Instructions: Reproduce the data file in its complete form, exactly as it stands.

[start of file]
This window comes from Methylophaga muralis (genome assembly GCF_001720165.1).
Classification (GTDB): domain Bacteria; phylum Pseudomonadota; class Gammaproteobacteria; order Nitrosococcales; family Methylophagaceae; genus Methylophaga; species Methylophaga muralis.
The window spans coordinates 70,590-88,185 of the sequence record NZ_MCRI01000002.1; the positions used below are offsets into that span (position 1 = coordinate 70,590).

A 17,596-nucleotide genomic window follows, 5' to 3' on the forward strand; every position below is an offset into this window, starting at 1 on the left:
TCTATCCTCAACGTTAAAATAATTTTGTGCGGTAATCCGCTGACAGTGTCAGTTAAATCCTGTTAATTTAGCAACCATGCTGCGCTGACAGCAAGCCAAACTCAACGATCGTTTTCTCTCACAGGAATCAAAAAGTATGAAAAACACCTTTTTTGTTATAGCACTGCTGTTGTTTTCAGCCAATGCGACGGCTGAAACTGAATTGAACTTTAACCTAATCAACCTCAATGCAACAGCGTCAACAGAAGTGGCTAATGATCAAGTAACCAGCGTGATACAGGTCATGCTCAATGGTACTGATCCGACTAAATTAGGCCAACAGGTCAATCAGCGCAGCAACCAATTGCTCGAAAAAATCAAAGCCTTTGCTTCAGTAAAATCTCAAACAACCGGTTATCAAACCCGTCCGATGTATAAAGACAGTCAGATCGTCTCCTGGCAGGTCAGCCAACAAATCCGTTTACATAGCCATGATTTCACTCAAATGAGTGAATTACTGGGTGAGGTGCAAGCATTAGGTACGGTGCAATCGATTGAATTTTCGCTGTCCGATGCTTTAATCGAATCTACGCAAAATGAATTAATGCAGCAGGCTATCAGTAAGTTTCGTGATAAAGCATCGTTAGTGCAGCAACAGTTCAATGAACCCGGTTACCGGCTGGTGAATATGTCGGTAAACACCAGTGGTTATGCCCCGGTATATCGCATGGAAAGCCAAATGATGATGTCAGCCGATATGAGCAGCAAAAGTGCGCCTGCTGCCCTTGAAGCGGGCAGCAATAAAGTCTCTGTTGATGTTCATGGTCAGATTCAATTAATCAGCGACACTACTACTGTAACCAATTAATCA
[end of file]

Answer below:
This window comes from Methylophaga muralis (genome assembly GCF_001720165.1).
Classification (GTDB): domain Bacteria; phylum Pseudomonadota; class Gammaproteobacteria; order Nitrosococcales; family Methylophagaceae; genus Methylophaga; species Methylophaga muralis.
The window spans coordinates 70,590-88,185 of the sequence record NZ_MCRI01000002.1; the positions used below are offsets into that span (position 1 = coordinate 70,590).

A 17,596-nucleotide genomic window follows, 5' to 3' on the forward strand; every position below is an offset into this window, starting at 1 on the left:
TCTATCCTCAACGTTAAAATAATTTTGTGCGGTAATCCGCTGACAGTGTCAGTTAAATCCTGTTAATTTAGCAACCATGCTGCGCTGACAGCAAGCCAAACTCAACGATCGTTTTCTCTCACAGGAATCAAAAAGTATGAAAAACACCTTTTTTGTTATAGCACTGCTGTTGTTTTCAGCCAATGCGACGGCTGAAACTGAATTGAACTTTAACCTAATCAACCTCAATGCAACAGCGTCAACAGAAGTGGCTAATGATCAAGTAACCAGCGTGATACAGGTCATGCTCAATGGTACTGATCCGACTAAATTAGGCCAACAGGTCAATCAGCGCAGCAACCAATTGCTCGAAAAAATCAAAGCCTTTGCTTCAGTAAAATCTCAAACAACCGGTTATCAAACCCGTCCGATGTATAAAGACAGTCAGATCGTCTCCTGGCAGGTCAGCCAACAAATCCGTTTACATAGCCATGATTTCACTCAAATGAGTGAATTACTGGGTGAGGTGCAAGCATTAGGTACGGTGCAATCGATTGAATTTTCGCTGTCCGATGCTTTAATCGAATCTACGCAAAATGAATTAATGCAGCAGGCTATCAGTAAGTTTCGTGATAAAGCATCGTTAGTGCAGCAACAGTTCAATGAACCCGGTTACCGGCTGGTGAATATGTCGGTAAACACCAGTGGTTATGCCCCGGTATATCGCATGGAAAGCCAAATGATGATGTCAGCCGATATGAGCAGCAAAAGTGCGCCTGCTGCCCTTGAAGCGGGCAGCAATAAAGTCTCTGTTGATGTTCATGGTCAGATTCAATTAATCAGCGACACTACTACTGTAACCAATTAATCA